Book Review: Lucky Starr and the Big Sun of Mercury by Isaac Asimov (writing as Paul French)

There’s no time to waste as young Council of Science member and troubleshooter David “Lucky” Starr arrives on Mercury with his tiny-but-mighty companion John Bigman Jones. No sooner do they land their ship inside the Dome city than lead engineer Scott Mindes escorts them outside onto the surface of the planet where he speaks of giant men in metal suits who can remain on the surface for hours despite the intense heat and deadly radiation from the sun. Yet each time Mindes attempts to approach them, the apparitions vanish into the shadows.

The engineer seems to be growing increasingly irritable during their discussion, until he finally pulls a blaster from his holster and fires at Lucky. Fast reflexes and low gravity save Starr’s life as Bigman tackles Mindes to the ground.

Later, Starr and Bigman are informed by Chief Medical Officer Doctor Gardoma that Mindes, a genuinely cordial young man, has been under enormous strain due to repeated acts of sabotage against Project Light, an experiment intended to produce planet-wide cooling and even disbursement of heat via orbiting space stations. Worse, Earth politician Senator Swenson has accused the Council of Science of extravagantly “wasting” taxpayers’ money by supporting Project Light. To that end, Swenson sent a ham-fisted investigator of his own named Urteil, who has managed to bully and intimidate almost everyone working on the project, especially Mindes.

Even the elderly Lance Peverale, senior astronomer of the observatory, distrusts Urteil so much that he refuses to speak of him when Starr broaches the topic.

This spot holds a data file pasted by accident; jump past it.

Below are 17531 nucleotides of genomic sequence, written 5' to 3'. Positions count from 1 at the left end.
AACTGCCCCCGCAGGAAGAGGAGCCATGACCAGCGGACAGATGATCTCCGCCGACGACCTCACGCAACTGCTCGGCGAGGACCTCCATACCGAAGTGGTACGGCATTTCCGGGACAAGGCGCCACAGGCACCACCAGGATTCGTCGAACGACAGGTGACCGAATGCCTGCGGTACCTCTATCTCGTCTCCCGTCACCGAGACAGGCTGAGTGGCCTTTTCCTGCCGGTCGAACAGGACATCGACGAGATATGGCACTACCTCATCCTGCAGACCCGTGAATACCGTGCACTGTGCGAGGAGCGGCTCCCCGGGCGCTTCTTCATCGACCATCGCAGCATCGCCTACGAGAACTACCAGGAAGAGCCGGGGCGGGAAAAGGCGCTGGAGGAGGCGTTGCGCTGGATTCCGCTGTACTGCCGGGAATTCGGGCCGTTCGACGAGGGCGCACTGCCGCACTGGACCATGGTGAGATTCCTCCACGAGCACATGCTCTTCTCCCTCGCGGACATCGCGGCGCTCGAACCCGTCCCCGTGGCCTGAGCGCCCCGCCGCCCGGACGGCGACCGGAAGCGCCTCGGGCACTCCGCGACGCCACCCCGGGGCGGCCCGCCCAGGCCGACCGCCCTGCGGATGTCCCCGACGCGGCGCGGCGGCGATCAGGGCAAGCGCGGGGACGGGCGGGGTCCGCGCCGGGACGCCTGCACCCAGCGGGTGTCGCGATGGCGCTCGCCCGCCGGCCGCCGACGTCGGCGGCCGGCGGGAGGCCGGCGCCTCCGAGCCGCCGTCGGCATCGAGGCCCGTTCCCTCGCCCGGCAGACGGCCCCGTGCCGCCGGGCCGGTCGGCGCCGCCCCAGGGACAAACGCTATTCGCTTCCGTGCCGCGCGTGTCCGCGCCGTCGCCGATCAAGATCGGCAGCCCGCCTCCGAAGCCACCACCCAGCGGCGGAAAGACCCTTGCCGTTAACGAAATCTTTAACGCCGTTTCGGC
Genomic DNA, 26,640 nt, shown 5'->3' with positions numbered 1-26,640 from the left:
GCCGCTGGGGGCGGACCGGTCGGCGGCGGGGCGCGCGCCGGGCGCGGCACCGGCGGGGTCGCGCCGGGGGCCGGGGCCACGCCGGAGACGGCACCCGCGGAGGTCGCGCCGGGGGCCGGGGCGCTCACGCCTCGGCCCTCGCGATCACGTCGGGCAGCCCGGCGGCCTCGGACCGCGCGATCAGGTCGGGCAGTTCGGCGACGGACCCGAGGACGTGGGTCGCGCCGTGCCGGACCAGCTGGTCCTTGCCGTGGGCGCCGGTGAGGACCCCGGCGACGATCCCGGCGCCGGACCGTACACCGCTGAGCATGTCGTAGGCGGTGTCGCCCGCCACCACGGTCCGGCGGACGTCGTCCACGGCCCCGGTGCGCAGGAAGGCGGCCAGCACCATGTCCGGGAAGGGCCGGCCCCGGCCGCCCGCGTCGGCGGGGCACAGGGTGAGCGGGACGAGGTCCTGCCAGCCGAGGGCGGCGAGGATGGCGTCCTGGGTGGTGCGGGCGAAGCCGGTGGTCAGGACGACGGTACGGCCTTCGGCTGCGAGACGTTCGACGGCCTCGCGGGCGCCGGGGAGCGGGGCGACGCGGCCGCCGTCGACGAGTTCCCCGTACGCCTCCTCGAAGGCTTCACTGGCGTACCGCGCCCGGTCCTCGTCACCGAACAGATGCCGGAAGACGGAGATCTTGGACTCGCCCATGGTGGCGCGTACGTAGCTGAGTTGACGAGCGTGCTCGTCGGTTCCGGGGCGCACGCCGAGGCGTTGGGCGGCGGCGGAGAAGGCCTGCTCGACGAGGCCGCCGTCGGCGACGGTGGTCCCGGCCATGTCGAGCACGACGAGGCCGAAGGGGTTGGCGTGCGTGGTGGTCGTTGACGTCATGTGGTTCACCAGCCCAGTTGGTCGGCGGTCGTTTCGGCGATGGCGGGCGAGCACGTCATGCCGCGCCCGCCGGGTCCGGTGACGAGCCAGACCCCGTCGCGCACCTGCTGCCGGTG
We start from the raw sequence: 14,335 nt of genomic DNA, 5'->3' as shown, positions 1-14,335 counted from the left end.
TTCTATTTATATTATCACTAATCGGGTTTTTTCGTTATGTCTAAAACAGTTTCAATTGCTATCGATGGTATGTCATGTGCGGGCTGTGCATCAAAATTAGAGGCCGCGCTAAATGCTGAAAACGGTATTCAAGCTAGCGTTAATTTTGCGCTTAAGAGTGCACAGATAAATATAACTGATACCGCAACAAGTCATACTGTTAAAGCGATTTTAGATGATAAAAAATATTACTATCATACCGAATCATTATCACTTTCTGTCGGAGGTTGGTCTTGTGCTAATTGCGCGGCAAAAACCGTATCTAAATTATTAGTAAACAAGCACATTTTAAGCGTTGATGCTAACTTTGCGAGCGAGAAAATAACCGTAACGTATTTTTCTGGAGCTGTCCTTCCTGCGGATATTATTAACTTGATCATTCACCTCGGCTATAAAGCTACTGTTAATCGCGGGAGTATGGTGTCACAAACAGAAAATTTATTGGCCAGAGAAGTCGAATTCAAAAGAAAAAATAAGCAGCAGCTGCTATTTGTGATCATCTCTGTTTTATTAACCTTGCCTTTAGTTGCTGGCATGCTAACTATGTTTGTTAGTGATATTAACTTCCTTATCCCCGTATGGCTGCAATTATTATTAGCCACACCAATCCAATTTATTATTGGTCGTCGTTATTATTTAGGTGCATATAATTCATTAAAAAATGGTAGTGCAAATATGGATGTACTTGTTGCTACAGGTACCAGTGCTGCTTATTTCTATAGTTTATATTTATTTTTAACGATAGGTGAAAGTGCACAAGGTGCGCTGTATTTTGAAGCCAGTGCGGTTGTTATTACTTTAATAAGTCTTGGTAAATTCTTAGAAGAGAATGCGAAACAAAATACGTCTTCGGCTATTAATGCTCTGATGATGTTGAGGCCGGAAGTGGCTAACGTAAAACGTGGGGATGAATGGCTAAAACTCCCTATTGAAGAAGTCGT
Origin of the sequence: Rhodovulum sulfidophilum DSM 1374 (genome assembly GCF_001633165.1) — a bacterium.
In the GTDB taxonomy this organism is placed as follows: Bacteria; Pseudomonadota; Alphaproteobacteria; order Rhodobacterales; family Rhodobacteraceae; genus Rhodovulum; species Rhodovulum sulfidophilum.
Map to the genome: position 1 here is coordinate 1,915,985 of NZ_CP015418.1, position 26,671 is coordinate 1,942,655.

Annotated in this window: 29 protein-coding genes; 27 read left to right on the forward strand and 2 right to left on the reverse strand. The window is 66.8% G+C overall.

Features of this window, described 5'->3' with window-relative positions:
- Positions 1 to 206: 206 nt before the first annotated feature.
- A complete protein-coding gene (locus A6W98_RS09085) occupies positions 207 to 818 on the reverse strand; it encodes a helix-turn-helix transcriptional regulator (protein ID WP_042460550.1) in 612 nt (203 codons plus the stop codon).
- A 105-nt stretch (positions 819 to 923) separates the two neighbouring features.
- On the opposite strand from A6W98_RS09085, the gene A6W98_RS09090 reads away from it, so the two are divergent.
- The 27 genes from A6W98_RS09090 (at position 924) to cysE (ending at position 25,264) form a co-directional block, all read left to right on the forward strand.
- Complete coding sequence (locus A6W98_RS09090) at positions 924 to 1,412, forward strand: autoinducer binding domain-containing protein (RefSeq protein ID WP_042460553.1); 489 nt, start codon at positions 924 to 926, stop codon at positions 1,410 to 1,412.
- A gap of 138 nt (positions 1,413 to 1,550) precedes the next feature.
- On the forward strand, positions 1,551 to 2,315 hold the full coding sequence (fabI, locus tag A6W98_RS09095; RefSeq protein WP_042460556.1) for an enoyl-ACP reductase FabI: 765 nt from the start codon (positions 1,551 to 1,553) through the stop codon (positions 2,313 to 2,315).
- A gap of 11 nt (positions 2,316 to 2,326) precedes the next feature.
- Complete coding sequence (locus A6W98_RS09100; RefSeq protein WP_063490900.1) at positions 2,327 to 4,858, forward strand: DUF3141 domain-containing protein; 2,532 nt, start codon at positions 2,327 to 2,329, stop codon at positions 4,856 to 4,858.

At a banquet the following evening, tensions rise as Urteil harasses Starr and maligns the Council of Science. While Starr takes the comments in stride, the short-fused Bigman characteristically lashes out at Urteil in a violent rebuttal that begins a savage feud between them.

By way of distraction, Peverale launches into a polemic against the people of the planet Sirius, accusing them of sending saboteurs to Mercury in an attempt to thwart Project Light. Although Peverale has no tangible evidence to support his claim, the Sirians have a well-earned reputation as pirates and terrorists.

If not the Sirians, then perhaps the perpetrator is Swenson’s lackey Urteil, or someone else inside the Dome, or even the strange men in metal suits witnessed by Mindes. With as many theories as there are suspects, Starr and Bigman take to the gelid underground mines and the scorching surface of Mercury to unlock the mystery.

This is the fourth book in the Lucky Starr series and just as enjoyable as the previous three as long as you take them for what they are—fantastic, light-hearted adventures of space opera, cleverly written, but with occasional phrasing that would be considered dated and clumsy in the eyes of today’s readers. These stories are a departure from Asimov’s usual “hard SF” novels and sagas such as I, Robot, The Gods Themselves, and The Foundation Series, to name but a few.

Much like the previous volumes, the 1972 Signet edition of Lucky Starr and the Big Sun of Mercury includes a disclaimer by Asimov regarding his inaccurate description of the story’s main planet, which was based on the best astronomical data available in 1956 when the series was first published.